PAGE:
Courtesy of Matthew McMasters
Both Yale cross country teams will be put to the test this weekend as the No. 17 women’s squad heads to the Nuttycombe Wisconsin Invitational and the men travel to the Princeton Invitational.
The Eli women will be running against strong competition on Saturday. Four teams in the 31-team field are currently ranked in the top 10 in the country — No. 1 Providence, No. 3 North Carolina State, No. 4 Washington and No. 6 Michigan State — as well as three other teams that are ranked higher than Yale’s 17th-place position in the NCAA league tables.
“Eighteen of the top 25 teams will be at Wisconsin, which makes this an exciting test,” captain Frances Schmiede ’17 said. “It’s also our last race before we head into the championship stage of the season and another chance to polish our team before it really matters.”
The women’s team has had a strong season so far, with three first-place finishes in the first three races of the year.
Emily Kaplan ’19 said the team is looking to build on these strong performances and have high expectations for their results.
“The team as a whole is in a really good place right now,” Kaplan said. “We don’t want to get complacent and [we] still see ourselves as underdogs to some extent, but people are really fit and running well right now. At Wisconsin, our top runners will be looking to set some new personal bests and compete with some of the best runners in the country, and I think we’re all really excited to see what they can do.”
Yale will send seven athletes to the meet. Emily Waligurski ’17 said Wisconsin is a fast six-kilometer track, and the Elis are looking forward to the challenge.
Once again, the Bulldogs’ strategy is to run together in packs, a plan that has helped to boost their scores in the past.
“Being a big race it will be most important to all get out well in the first mile,” Waligurski said. “From there if we can stay connected to each other and other big groups, we should all be in a good position to work together through the middle and be competitive in the final kilometer or so. While this meet is very competitive, our consistent training and racing enables us to go into this race looking forward to the competition rather than intimidated.”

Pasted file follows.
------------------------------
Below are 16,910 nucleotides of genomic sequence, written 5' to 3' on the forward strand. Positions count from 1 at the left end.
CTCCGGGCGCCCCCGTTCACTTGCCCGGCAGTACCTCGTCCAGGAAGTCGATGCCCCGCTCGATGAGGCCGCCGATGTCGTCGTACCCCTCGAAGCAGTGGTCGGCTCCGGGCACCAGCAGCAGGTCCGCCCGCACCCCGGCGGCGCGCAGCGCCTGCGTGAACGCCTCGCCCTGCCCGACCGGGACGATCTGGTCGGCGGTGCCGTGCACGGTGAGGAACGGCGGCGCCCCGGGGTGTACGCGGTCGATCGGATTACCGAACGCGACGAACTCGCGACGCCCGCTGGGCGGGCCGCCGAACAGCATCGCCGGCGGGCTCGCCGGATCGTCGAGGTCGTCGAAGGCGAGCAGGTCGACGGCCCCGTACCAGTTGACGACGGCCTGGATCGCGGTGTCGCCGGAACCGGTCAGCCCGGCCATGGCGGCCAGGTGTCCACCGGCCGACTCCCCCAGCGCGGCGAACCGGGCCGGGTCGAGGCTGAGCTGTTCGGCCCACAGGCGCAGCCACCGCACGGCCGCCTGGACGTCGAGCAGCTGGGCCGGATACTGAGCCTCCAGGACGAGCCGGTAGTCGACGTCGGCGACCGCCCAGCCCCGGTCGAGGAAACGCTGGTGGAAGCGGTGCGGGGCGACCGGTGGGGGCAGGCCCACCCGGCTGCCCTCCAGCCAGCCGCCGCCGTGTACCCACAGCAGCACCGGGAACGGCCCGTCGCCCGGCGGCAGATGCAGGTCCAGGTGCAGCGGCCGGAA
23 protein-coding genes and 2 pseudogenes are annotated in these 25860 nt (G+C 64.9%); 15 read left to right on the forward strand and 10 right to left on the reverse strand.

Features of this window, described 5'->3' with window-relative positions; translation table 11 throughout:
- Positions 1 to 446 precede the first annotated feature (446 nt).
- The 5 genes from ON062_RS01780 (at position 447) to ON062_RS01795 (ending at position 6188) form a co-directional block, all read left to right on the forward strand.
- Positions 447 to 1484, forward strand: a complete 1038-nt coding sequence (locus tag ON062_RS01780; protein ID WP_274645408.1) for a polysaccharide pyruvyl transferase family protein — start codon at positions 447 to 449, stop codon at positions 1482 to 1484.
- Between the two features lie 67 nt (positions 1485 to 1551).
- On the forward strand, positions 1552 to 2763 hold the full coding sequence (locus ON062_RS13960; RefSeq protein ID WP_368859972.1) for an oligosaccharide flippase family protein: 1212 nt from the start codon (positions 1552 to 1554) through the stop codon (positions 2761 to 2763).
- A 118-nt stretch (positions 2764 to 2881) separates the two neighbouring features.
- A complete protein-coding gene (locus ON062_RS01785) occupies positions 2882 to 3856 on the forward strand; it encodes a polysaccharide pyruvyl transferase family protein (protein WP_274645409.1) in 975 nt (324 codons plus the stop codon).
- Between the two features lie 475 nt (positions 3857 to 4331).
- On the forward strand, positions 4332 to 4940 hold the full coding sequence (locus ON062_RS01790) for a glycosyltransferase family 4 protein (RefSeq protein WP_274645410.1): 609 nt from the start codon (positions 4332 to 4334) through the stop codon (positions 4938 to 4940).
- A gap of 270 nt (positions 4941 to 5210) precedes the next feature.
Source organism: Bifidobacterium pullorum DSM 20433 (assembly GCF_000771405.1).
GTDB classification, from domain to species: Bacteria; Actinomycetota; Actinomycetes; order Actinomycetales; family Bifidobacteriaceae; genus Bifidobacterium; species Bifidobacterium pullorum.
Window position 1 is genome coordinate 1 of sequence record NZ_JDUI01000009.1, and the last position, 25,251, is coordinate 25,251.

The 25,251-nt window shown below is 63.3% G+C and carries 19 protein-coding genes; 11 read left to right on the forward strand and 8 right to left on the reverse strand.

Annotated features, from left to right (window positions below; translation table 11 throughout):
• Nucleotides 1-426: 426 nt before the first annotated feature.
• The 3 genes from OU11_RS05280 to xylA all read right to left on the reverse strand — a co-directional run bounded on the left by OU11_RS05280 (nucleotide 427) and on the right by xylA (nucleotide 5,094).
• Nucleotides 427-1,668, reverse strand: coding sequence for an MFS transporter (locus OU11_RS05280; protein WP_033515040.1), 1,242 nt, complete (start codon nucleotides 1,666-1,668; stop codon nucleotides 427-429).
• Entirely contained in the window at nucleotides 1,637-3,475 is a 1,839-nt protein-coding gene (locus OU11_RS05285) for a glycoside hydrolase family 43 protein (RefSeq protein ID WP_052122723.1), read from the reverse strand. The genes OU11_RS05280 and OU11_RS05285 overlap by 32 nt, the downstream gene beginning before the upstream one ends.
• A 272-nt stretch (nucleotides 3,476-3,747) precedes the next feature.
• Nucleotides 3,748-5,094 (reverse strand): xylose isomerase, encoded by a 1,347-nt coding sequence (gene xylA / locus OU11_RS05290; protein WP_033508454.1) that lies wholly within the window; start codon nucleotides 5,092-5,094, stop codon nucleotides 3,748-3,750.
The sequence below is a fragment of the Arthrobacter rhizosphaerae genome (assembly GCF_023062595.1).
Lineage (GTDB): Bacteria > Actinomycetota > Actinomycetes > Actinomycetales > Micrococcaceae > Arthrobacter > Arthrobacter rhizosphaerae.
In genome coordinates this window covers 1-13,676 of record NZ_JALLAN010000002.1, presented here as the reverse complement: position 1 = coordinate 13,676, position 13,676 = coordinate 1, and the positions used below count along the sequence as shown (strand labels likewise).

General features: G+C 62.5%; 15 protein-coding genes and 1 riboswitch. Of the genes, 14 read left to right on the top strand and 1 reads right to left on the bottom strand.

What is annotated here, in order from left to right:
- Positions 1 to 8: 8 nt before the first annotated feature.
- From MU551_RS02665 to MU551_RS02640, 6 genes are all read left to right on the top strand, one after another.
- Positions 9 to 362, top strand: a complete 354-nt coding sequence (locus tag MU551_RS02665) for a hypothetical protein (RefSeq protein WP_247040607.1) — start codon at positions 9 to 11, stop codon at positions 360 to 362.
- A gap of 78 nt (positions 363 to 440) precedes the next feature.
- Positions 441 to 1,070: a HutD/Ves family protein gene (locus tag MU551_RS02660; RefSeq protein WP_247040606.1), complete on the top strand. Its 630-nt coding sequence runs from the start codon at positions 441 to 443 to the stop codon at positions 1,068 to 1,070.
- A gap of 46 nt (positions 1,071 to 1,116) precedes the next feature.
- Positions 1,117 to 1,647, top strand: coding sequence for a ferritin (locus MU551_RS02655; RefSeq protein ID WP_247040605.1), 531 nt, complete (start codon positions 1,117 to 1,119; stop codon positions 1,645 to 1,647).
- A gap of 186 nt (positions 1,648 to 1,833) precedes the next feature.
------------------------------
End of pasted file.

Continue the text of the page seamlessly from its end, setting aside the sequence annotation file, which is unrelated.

The Nuttycombe Wisconsin Invitational has served as a good predictor of success in the national competition in the past: The two most recent national women’s champions both earned victories in Wisconsin before winning the NCAA championships in November.
The men’s team will head down to New Jersey on Saturday to compete at the Princeton Invitational. Originally scheduled to compete in the Pre-Nationals Invitational, which is hosted by Indiana State University, the Elis opted instead to have their top group of runners familiarize themselves with the home course of the annual Ivy League Heptagonal Championships.
“[We are going to the] invitational in hopes of getting a better preview of the Heps course, get really comfortable down there, so it feels more like a home court for us,” head coach Paul Harkins said. “[We] really want to get a good solid routine in, work on a good race plan and preview the course with our full top group.”
Standout track athlete Trevor Reinhart ’19 and top-three returning runner Cameron Stanish ’18 will run for the Bulldogs for the first time this season on Saturday. The season debutantes will join the team’s fastest runners — Andre Ivankovic ’17 and captain James Randon ’17 — in the hopes of placing Yale at the top of the meet’s standings.
Despite two lackluster performances in the Joe Piane Notre Dame Invitational and New England Championships, multiple members of the team expressed excitement at having their top 11 runners race the course for the first time this year. The squad will represent the strongest lineup the Bulldogs have presented this season, and their performance will set a strong precedent going into Heptagonals and regionals.
The men’s and women’s teams will compete at the Heptagonal Championships on Oct. 29.